More than one in 10 UK species is now threatened with extinction, a study involving Butterfly Conservation has revealed.
Time is running out to save UK nature – that is the conclusion from a coalition of more than 50 nature conservation and research organisations behind the State of Nature 2016 report.
Following on from the groundbreaking State of Nature report in 2013, leading experts from 53 wildlife organisations have pooled expertise and knowledge to present the clearest picture to date of the status of our native species across land and sea.
The report reveals that 56% of UK species studied have declined over the last 50 years. While more than one in ten of a total of 7,964 species assessed in the UK are under threat of disappearing from our shores altogether.
The pattern of decline is evident across all countries, and many habitats and species groups, although it is greatest among invertebrates. Other once common species like turtle dove, willow tit, hedgehog, corn buttercup and garden tiger moth are vanishing before our eyes.
Butterfly Conservation President Sir David Attenborough said: “The natural world is in serious trouble and it needs our help as never before. The rallying call issued after the State of Nature report in 2013 has prompted exciting and innovative conservation projects. Landscapes are being restored, special places defended, struggling species being saved and brought back. But we need to build on this progress if we are to provide a brighter future for nature and for people."
“The future of UK nature is under threat and we must work together; Governments, conservationists, businesses and individuals, to help it. Millions of people in the UK care very passionately about nature and the environment and, I believe that we can turn around the fortunes of wildlife.”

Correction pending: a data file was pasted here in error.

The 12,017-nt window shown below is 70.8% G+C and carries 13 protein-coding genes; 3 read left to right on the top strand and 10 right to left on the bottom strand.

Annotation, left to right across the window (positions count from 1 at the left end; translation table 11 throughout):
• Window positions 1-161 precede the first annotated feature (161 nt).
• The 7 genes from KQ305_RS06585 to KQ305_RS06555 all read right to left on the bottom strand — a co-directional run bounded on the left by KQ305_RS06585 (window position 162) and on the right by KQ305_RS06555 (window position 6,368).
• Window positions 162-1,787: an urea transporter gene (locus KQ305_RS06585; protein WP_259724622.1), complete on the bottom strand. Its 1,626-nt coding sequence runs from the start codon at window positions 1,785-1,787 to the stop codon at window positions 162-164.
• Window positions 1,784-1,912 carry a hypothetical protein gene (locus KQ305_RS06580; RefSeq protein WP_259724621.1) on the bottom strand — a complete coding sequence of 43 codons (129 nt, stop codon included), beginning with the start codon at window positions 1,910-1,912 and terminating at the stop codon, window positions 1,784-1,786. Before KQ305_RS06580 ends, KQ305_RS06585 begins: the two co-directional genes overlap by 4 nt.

For the first time, leading experts have been able to identify and quantify the main reasons why the UK's nature is changing. Using evidence from the last 50 years to explain population trends of a sample of 400 UK species, changes in agricultural practises, and climate change have been shown to be the two greatest factors to have had an impact on our wildlife.
The short terms trends for the UK’s nature have also been revealed for the first time. Over the last decade 53% of UK species have declined, and there is little evidence that the rate of loss of nature is slowing down.
Dr Mark Eaton, a lead author on the report, said: “Never before have we known this much about the state of UK nature and the threats it is facing. We’re losing wildlife at an alarming rate but with commitment and leadership, we should be able to work together towards stopping and reversing these declines.”
Since 2013, the State of Nature partnership has used the findings of the first report to support their work. There are many inspiring examples of conservation action helping to turn the tide, from improving habitats and creating new wildlife sites to taking actions for struggling and tackling the main pressures on nature.
- The High Brown Fritillary is our most endangered UK butterfly, having declined in range by 96% since 1970. It is now found on around 40 sites where Butterfly Conservation and other partners are working hard to conserve its habitat.
- The Duke of Burgundy is one of our rarest butterflies found in around 100 sites. It has been saved from the brink of extinction thanks to concerted action by Butterfly Conservation and many State of Nature partners.